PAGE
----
History mysteryPosted: May 13, 2014
After 150 years, the mystery is solved. Thanks to Mathew Lively, DO, MHA, ’11, and his book “Calamity at Chancellorsville,” the controversy surrounding Stonewall Jackson’s death during the Civil War is finally laid to rest.
Dr. Lively always had a fascination with the Civil War. A native to West Virginia—the only state born of the Civil War, he was similarly interested in Stonewall Jackson. Jackson, who was born in present-day West Virginia, served as a Confederate general during the war and is a popular icon to the region for his commitment to the Southern cause.
As Dr. Lively’s interest in medicine grew, he became equally interested in the medical aspects of the Civil War, which led him to some lingering controversies surrounding Jackson’s wounding and eventual death. Dr. Lively scoured historical records, but he couldn’t find a definitive account of one of the most pivotal events of the Civil War.
“No one had put together a scholarly analysis of the situation,” says Dr. Lively, a practicing physician and professor at West Virginia University. “I’m an academic physician, so I decided I would do it.”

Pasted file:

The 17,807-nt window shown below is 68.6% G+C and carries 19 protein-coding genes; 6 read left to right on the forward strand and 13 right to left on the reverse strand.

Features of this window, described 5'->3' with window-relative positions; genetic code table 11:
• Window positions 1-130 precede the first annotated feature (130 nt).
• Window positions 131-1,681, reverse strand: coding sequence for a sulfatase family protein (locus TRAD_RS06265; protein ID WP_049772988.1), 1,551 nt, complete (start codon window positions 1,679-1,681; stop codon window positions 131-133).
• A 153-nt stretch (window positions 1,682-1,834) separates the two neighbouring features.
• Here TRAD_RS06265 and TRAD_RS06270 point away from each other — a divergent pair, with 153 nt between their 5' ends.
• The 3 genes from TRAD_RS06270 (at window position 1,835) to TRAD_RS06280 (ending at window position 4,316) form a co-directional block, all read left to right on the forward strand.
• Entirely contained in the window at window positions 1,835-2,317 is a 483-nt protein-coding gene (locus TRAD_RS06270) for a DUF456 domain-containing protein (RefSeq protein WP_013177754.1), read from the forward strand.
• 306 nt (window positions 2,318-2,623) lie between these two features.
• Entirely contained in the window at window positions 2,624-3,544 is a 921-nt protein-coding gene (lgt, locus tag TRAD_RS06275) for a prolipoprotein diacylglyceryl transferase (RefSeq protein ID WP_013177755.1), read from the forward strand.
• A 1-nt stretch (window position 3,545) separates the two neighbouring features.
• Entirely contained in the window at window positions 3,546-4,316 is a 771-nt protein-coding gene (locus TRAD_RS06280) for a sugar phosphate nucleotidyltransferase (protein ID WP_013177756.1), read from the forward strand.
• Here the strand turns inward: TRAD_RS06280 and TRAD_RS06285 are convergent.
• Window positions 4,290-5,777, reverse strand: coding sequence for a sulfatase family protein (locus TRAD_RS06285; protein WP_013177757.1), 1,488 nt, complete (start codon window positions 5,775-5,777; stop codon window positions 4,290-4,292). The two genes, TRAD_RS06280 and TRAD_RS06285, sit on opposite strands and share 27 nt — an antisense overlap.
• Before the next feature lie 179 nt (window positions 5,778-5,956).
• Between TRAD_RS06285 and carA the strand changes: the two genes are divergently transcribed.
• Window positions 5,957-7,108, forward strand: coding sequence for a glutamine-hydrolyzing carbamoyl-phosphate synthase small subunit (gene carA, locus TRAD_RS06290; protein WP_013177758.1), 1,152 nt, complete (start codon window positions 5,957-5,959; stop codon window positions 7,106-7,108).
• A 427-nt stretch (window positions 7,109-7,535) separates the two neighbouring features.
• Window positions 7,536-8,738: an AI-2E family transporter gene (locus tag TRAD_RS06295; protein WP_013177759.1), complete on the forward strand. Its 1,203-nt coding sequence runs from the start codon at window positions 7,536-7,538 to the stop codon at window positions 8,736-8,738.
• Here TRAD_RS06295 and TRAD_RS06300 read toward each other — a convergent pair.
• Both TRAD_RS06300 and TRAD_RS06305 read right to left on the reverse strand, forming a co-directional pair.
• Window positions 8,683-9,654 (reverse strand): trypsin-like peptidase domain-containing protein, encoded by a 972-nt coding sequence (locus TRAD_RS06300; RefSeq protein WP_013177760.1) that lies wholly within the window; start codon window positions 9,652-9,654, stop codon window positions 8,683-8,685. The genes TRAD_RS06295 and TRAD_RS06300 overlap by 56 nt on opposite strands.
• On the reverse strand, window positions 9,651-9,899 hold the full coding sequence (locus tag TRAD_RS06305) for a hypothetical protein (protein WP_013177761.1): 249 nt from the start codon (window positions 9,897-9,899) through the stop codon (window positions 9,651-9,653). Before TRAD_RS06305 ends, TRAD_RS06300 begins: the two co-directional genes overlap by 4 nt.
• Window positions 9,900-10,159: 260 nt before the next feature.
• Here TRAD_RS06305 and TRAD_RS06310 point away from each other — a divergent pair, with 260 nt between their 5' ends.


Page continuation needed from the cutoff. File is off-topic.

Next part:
On May 2, 1863, at the Battle of Chancellorsville, Jackson rode between the battle lines at night. As he returned to his own line, his men mistook him for the enemy. They shot him three times, twice in his left arm and once in his right hand. The next day, his left arm was amputated, and seven days later, he died of what his doctor believed to be pneumonia. According to Dr. Lively, the eyewitnesses to the events disagreed about key facts, primarily Jackson’s location when he was shot and his actual cause of death. Determined to find answers, Dr. Lively traveled around the country to different historical societies, uncovering clues and gathering resources.
“Because I practice and teach and am a sports team physician, I did the research and traveling in my spare time,” says Dr. Lively, who was simultaneously completing his master’s degree at SHM.
Ten years later, after much research and writing, his book was complete. Covering the last 20 days of Jackson’s life, “Calamity at Chancellorsville” set the record straight. It begins with a visit from Jackson’s family prior to the battle and follows Jackson through the conflict and ultimately to his fatal outcome.
Marking the 150th anniversary of Jackson’s death, the book was published in May 2013 and is in its second printing.
“I plan to write more books,” Dr. Lively says. “I haven’t decided exactly what the topic will be, but it will probably cover some medical aspect of the Civil War.”